Last weekend, the meaning of Christmas unfolded in the most unlikely of places — a Roman prison.
As Pope Benedict XVI was talking to inmates at Rebibbia prison, one of the men spoke up, confessing what was likely on the mind of others seated around him: “We have fallen and hurt people. We have lost our freedom, but we ask you to help ensure we don’t lose our dignity.”
And this is what the pope said to the man and his fellow inmates: “I’ve come simply to tell you that God loves you with an infinite love.”
Pope Benedict’s response is the message at the heart of the Christmas season: God loves us — all of us — so much so that he sent his only son to save and redeem us, to show us the right way to live and how to love others in the same way God loves each of us.
During his visit, the pope alluded to a passage from the Gospel of Matthew with which we are all familiar — the passage calls us to give food to the hungry, drink to the thirsty and hospitality to the stranger. It tells us to clothe the naked, care for the ill and visit the prisoner because, Jesus says, “whatever you did for one of these least brothers of mine, you did for me.”
We are challenged to love the prisoner, like Jesus loves the prisoner, no matter the crime, because the prisoner is a child of God created in his own image.
This challenge to love extends to other “tough” cases:
• the immigrant no matter his legal status;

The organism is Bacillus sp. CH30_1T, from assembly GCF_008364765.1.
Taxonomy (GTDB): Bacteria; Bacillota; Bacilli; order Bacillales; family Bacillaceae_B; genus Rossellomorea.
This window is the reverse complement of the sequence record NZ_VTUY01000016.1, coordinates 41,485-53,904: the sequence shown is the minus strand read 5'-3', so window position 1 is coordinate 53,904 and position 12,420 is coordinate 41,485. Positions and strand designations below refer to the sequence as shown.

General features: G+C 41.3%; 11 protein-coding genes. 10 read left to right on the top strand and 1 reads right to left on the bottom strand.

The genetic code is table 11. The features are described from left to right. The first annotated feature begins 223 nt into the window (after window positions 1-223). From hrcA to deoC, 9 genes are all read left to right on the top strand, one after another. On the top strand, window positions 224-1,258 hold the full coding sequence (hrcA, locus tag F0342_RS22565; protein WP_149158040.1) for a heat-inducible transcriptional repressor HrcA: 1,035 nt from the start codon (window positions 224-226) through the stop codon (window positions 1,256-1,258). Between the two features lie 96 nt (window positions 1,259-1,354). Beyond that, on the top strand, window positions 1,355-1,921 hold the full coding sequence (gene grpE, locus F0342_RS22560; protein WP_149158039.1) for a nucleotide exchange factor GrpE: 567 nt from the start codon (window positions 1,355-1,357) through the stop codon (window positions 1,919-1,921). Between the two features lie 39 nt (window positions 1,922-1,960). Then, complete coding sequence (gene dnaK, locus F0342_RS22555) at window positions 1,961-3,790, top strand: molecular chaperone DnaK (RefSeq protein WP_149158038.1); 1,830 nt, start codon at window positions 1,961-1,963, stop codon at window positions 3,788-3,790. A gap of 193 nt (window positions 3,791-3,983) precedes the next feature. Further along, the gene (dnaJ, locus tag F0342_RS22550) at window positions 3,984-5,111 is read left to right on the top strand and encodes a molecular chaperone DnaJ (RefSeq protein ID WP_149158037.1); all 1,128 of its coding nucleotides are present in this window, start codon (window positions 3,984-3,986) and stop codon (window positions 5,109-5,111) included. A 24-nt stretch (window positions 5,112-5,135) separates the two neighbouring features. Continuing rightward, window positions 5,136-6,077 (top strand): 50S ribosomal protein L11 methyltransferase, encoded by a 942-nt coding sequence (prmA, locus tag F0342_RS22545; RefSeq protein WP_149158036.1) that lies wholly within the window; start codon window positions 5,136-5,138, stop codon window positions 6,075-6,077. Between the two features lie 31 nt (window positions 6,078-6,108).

• the poor and chronically homeless, no matter the reason for their plight;
• the mother in a crisis pregnancy and her unborn child, no matter the wisdom of the decisions that led to the situation.
It is often easier said than done because — unlike Jesus — we aren’t perfect.
Although most of us have not lost our freedom like the Rome prisoners, we all at times “have fallen and hurt people.” We don’t always love and comfort the stranger in need.
And it’s not just our relationships with strangers that present the most difficulty. At times, many of us have let pride, selfishness and other sins wound our relationship with God, family members and friends.
At times, we don’t even love ourselves very much.
Lesson for life
That’s why Pope Benedict’s message about God’s “infinite love” is so important for every person to hear, especially at this time of year.
The challenge for us is how we choose to respond to God’s love and share it with others. It’s a challenge to turn away from what separates us from God and others, to ask for forgiveness when necessary, to be more like Jesus in what we say and how we help others, and to more readily recognize the dignity that God bestows on every human being no matter what their situation in life.
It’s a lesson the pope set out to teach a group of Roman inmates. It’s a lesson God also taught us some 2,000 years ago in a Bethlehem manger. It’s a lesson we should embrace not just during this holy season, but all year round.